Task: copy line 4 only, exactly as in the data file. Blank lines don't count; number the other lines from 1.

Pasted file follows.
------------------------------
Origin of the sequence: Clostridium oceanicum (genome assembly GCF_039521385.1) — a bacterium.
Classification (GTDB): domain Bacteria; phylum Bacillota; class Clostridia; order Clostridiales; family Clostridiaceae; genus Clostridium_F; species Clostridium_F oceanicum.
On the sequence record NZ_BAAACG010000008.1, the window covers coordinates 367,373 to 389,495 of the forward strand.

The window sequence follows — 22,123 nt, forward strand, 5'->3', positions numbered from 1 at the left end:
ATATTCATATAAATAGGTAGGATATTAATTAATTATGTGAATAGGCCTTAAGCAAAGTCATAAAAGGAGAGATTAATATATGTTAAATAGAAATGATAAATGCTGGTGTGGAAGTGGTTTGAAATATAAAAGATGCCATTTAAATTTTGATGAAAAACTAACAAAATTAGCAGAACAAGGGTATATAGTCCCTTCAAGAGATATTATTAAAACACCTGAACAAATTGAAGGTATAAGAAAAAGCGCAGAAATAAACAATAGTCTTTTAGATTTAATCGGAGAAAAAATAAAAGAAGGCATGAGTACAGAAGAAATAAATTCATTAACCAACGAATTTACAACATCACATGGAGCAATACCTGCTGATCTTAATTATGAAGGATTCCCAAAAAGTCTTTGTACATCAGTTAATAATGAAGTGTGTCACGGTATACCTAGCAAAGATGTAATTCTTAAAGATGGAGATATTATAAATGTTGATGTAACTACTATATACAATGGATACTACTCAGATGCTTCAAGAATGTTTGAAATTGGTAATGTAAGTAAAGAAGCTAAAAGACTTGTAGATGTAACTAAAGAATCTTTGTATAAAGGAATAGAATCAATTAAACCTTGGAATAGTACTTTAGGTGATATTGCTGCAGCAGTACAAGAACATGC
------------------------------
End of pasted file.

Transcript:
The window sequence follows — 22,123 nt, forward strand, 5'->3', positions numbered from 1 at the left end: